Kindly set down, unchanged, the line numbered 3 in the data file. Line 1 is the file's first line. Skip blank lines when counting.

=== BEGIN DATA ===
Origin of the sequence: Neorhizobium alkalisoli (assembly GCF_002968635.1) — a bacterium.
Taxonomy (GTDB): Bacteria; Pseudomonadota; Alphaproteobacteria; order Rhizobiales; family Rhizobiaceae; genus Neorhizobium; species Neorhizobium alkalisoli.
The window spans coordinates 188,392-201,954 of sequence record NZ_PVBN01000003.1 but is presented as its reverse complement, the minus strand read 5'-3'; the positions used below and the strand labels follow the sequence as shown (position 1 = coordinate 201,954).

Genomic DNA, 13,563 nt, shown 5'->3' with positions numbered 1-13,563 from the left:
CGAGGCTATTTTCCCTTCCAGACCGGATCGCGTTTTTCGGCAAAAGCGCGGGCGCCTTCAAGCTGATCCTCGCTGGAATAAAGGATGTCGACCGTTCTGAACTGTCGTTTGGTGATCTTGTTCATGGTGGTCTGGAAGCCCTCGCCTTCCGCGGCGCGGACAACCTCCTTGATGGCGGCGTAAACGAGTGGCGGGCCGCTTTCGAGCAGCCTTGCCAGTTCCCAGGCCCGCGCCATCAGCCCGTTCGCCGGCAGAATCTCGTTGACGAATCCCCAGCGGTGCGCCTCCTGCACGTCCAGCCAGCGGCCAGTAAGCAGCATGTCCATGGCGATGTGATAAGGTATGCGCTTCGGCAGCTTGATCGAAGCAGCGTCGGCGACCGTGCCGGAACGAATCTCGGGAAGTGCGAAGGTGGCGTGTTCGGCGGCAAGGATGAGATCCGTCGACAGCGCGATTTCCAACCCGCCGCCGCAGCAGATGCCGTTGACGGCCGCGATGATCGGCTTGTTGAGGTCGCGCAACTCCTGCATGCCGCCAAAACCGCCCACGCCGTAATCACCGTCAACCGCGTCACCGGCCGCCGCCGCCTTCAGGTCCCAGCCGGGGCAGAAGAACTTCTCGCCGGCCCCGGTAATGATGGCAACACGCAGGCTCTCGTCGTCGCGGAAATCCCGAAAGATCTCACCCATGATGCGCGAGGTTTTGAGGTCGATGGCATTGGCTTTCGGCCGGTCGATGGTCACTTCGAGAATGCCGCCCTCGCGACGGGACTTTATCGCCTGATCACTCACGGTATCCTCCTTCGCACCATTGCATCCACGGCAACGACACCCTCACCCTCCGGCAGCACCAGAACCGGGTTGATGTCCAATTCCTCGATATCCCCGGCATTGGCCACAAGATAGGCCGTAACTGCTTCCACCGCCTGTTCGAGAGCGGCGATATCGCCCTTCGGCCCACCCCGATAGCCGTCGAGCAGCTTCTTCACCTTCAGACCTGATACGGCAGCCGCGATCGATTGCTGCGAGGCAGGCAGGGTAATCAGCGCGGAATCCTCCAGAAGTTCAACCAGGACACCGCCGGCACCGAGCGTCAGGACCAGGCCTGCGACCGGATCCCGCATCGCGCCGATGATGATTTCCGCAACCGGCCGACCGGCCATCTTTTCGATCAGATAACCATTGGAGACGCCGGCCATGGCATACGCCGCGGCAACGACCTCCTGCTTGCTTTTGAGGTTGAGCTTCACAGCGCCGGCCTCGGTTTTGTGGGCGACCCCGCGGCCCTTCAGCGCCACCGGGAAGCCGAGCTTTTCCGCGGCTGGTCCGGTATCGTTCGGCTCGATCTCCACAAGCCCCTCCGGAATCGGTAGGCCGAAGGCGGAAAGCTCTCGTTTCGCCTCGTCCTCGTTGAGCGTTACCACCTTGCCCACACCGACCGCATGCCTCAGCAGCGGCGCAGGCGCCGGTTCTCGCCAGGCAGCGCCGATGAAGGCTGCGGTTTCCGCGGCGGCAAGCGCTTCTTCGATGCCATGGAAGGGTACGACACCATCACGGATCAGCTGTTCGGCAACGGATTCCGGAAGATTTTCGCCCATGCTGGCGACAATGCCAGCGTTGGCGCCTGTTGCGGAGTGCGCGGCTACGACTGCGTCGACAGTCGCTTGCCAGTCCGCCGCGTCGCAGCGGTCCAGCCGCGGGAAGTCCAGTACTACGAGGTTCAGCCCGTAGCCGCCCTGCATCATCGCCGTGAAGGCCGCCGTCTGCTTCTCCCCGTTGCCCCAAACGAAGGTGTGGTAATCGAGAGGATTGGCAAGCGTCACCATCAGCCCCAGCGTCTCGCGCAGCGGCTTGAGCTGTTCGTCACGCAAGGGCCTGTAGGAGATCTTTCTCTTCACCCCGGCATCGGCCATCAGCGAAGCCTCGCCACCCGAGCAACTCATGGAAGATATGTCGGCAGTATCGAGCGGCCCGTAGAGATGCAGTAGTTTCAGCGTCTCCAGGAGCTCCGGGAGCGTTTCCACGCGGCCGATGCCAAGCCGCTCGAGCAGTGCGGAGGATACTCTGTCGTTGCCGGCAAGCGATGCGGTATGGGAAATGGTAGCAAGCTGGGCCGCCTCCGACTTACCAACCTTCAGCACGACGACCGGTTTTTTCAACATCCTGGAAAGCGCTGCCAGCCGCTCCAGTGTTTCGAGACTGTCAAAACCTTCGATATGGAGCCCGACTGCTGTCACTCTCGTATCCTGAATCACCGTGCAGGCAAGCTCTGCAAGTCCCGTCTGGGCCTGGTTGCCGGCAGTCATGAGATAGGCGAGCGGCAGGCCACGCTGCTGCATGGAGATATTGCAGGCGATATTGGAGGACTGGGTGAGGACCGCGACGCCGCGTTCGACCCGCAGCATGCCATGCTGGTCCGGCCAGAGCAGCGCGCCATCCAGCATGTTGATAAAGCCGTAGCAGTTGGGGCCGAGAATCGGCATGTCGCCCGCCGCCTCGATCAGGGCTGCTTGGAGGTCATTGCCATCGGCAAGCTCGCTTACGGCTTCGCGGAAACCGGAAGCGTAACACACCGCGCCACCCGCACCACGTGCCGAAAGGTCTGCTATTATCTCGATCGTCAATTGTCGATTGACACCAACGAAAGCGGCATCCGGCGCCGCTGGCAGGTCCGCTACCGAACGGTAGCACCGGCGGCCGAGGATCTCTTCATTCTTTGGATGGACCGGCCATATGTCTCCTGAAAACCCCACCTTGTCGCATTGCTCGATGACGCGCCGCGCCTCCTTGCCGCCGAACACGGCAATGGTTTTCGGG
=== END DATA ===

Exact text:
The window spans coordinates 188,392-201,954 of sequence record NZ_PVBN01000003.1 but is presented as its reverse complement, the minus strand read 5'-3'; the positions used below and the strand labels follow the sequence as shown (position 1 = coordinate 201,954).